How-To Geek

Hide a Stealth Wi-Fi Repeater In an Old Radio

If you’re looking to camouflage a wireless repeater in a radio (or any other suitably sized enclosure), this tutorial will show you how to rip apart a Linksys router and stash it in a hidden location.

Why might you want to do this, you ask? The author of the tutorial explains the impetus for his build:

Recently, my work was forced to install a wireless access point. It’s intended to be used with a wireless bar code scanner in the parts department. Due to a wonderful policy (a town ordinance), this access point had to be open and free for anyone to connect. Department level management felt, if those working in the shop had WiFi access, even less work would get done (they’re correct). As a result, the WiFi AP got installed away from the shop, in the furthest depths of the parts department. Despite that, WiFi still reaches a good part of the shop. But what about the rest? It sounds like a hidden wireless repeater is needed.

There’s so much about this story that’s fascinating. Mandatory open Wi-Fi? Silly management thinking they could hide a Wi-Fi transmitter by putting it in the corner? A stealthy Wi-Fi repeater stashed in a vintage radio? We have so many questions!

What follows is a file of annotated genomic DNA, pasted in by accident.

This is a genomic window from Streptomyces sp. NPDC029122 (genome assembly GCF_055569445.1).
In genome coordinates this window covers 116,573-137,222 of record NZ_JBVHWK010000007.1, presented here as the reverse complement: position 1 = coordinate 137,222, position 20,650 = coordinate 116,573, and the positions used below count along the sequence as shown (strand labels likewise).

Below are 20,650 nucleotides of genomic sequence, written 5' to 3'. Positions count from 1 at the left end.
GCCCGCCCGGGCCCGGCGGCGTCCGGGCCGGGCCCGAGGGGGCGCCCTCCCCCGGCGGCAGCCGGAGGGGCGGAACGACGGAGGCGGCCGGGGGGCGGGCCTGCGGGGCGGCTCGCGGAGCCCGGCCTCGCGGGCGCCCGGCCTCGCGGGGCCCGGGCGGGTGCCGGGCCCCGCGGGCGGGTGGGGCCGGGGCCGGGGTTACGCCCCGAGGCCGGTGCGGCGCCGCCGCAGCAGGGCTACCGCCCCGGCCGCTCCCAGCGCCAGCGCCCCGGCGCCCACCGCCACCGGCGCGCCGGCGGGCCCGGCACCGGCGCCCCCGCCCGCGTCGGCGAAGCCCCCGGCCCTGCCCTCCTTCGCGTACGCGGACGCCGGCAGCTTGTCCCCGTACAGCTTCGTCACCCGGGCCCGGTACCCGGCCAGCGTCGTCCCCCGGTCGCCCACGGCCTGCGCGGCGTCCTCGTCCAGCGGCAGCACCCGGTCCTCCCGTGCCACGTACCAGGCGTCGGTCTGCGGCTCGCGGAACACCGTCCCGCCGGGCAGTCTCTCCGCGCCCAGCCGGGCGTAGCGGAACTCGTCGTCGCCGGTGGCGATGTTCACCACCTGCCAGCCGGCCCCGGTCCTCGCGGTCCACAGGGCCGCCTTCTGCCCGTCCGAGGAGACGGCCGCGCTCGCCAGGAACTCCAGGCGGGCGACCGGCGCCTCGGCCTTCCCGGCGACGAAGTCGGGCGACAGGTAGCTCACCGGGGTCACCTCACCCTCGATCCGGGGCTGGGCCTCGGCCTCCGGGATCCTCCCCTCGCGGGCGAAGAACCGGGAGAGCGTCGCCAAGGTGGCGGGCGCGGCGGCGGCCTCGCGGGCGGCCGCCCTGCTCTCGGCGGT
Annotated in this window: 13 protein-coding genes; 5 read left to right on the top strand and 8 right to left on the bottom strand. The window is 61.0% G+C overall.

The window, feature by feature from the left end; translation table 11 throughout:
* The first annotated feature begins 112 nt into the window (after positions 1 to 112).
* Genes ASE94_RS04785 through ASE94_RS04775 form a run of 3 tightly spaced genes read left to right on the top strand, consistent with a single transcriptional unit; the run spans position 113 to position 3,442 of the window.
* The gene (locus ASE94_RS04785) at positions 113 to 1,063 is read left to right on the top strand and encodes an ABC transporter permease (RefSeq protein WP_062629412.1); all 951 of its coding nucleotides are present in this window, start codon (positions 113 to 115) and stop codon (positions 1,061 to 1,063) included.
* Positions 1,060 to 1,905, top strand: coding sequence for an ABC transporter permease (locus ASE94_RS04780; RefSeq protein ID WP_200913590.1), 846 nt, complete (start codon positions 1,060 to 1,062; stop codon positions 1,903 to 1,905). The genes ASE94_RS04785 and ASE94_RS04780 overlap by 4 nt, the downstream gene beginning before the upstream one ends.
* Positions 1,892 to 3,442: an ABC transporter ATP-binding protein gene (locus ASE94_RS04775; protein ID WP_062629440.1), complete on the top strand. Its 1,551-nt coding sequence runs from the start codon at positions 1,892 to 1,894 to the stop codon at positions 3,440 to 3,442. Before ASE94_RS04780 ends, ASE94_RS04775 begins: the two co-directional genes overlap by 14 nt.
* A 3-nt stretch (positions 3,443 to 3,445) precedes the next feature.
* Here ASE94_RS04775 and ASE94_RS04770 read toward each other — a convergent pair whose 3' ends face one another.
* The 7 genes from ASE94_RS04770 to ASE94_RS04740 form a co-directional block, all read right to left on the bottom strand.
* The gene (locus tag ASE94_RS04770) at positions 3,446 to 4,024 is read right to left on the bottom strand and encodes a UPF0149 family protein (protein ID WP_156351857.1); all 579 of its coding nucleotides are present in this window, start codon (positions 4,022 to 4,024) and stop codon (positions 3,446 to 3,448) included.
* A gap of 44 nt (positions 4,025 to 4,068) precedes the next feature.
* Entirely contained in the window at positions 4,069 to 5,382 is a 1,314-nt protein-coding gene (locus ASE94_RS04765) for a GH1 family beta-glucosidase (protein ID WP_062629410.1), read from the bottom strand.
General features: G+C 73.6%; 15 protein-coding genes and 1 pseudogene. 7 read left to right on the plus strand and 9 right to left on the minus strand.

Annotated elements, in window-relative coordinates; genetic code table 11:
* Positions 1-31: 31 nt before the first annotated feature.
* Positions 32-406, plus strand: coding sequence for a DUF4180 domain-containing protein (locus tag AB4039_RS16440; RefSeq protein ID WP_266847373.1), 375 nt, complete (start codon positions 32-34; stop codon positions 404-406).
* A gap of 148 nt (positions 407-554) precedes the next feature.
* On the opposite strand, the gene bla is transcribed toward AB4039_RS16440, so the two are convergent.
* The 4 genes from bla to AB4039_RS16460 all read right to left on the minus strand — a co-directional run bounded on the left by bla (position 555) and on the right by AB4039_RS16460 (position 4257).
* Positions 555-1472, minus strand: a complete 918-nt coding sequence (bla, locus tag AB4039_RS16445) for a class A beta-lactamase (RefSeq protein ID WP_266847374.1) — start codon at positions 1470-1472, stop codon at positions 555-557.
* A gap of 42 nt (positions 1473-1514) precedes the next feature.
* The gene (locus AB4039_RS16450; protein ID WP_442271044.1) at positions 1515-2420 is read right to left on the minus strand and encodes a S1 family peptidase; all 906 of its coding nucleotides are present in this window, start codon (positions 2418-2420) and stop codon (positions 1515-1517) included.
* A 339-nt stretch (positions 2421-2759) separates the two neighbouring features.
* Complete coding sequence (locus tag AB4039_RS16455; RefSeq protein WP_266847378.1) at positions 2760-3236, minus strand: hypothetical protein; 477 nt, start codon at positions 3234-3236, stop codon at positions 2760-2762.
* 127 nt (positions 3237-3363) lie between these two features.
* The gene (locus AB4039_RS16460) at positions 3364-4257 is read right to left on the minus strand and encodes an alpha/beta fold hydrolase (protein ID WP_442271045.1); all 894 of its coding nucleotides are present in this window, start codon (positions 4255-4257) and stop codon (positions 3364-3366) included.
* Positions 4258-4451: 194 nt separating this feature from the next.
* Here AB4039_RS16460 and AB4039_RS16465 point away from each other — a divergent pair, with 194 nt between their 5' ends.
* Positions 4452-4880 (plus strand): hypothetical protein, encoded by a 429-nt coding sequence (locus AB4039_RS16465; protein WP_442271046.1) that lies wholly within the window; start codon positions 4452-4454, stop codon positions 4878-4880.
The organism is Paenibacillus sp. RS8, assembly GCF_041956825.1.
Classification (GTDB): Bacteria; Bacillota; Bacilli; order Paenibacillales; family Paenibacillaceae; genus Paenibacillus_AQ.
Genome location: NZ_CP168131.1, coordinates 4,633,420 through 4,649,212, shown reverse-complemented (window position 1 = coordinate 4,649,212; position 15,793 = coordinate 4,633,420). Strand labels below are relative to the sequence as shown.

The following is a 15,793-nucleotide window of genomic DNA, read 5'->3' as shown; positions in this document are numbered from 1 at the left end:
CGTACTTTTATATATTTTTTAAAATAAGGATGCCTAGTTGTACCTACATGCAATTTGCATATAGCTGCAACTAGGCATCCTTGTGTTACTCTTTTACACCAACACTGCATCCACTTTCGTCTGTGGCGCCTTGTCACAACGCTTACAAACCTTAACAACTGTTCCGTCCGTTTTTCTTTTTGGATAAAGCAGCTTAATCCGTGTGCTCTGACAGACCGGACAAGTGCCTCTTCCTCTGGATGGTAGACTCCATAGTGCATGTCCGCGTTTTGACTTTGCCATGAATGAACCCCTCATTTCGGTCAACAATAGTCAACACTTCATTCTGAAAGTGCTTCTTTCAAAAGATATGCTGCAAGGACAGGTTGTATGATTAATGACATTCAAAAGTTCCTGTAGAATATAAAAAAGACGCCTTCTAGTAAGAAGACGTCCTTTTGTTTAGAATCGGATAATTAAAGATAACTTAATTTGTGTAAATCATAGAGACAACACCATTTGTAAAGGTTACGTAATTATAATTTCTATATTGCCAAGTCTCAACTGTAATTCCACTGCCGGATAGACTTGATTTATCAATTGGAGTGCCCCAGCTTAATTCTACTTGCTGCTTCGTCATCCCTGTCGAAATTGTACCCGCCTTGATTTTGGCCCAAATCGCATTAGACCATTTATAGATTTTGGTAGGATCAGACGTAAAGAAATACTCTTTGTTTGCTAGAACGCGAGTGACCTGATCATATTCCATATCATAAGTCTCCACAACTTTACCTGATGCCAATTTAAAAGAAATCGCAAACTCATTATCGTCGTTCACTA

If you’d like to tear down your own router and hide it in a camouflaged container, hit up the link below for a full run down.

Hidden Wireless Repeater [via Hack A Day]

Jason Fitzpatrick is a warranty-voiding DIYer who spends his days cracking opening cases and wrestling with code so you don't have to. If it can be modded, optimized, repurposed, or torn apart for fun he's interested (and probably already at the workbench taking it apart). You can follow him on if you'd like.

  • Published 01/25/12

Comments (3)

  1. Brian

    Or he could have just turned off the SSID broadcast.

  2. lilsting10

    What exactly is a WiFi ”repeater”? Is it something that amplifies the wireless signal strength/range?

    My younger brothers live in an older house with the family, and I don’t know what it is about the house (perhaps the massive stone garage), but they have trouble getting signals on their laptops/PCs on the 1st floor.

  3. Jim

    The wifi repeater does just what its name implies – repeats the wifi signal so that it can reach areas the router can’t. Old houses are notoriously bad for wifi reception. Check out powerline options that use the home’s electrical wiring to transmit signals to a module plugged into an outlet in another room on another floor. The equipment isn’t cheap but the setup will solve the problem.

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